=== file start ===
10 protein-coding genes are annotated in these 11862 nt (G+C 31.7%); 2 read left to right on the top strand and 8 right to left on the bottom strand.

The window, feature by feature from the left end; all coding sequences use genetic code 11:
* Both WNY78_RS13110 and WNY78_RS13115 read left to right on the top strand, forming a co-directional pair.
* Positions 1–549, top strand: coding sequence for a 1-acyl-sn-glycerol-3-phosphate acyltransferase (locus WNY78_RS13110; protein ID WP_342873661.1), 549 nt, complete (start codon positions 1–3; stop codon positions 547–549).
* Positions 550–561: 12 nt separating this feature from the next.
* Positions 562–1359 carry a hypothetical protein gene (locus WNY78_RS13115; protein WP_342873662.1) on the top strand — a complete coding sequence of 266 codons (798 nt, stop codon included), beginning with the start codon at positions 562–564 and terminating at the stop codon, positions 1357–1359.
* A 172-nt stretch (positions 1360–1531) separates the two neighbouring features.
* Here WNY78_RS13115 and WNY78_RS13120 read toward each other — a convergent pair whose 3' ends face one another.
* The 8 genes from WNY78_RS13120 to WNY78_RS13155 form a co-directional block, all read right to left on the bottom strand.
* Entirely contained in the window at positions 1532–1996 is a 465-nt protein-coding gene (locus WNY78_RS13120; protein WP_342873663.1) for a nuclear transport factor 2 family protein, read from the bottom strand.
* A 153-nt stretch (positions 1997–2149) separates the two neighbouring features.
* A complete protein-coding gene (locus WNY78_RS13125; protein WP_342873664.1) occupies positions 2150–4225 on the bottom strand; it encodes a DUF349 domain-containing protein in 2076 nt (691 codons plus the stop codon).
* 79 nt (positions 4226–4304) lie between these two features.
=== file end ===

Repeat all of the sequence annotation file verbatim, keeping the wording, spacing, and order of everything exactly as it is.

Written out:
10 protein-coding genes are annotated in these 11862 nt (G+C 31.7%); 2 read left to right on the top strand and 8 right to left on the bottom strand.

The window, feature by feature from the left end; all coding sequences use genetic code 11:
* Both WNY78_RS13110 and WNY78_RS13115 read left to right on the top strand, forming a co-directional pair.
* Positions 1–549, top strand: coding sequence for a 1-acyl-sn-glycerol-3-phosphate acyltransferase (locus WNY78_RS13110; protein ID WP_342873661.1), 549 nt, complete (start codon positions 1–3; stop codon positions 547–549).
* Positions 550–561: 12 nt separating this feature from the next.
* Positions 562–1359 carry a hypothetical protein gene (locus WNY78_RS13115; protein WP_342873662.1) on the top strand — a complete coding sequence of 266 codons (798 nt, stop codon included), beginning with the start codon at positions 562–564 and terminating at the stop codon, positions 1357–1359.
* A 172-nt stretch (positions 1360–1531) separates the two neighbouring features.
* Here WNY78_RS13115 and WNY78_RS13120 read toward each other — a convergent pair whose 3' ends face one another.
* The 8 genes from WNY78_RS13120 to WNY78_RS13155 form a co-directional block, all read right to left on the bottom strand.
* Entirely contained in the window at positions 1532–1996 is a 465-nt protein-coding gene (locus WNY78_RS13120; protein WP_342873663.1) for a nuclear transport factor 2 family protein, read from the bottom strand.
* A 153-nt stretch (positions 1997–2149) separates the two neighbouring features.
* A complete protein-coding gene (locus WNY78_RS13125; protein WP_342873664.1) occupies positions 2150–4225 on the bottom strand; it encodes a DUF349 domain-containing protein in 2076 nt (691 codons plus the stop codon).
* 79 nt (positions 4226–4304) lie between these two features.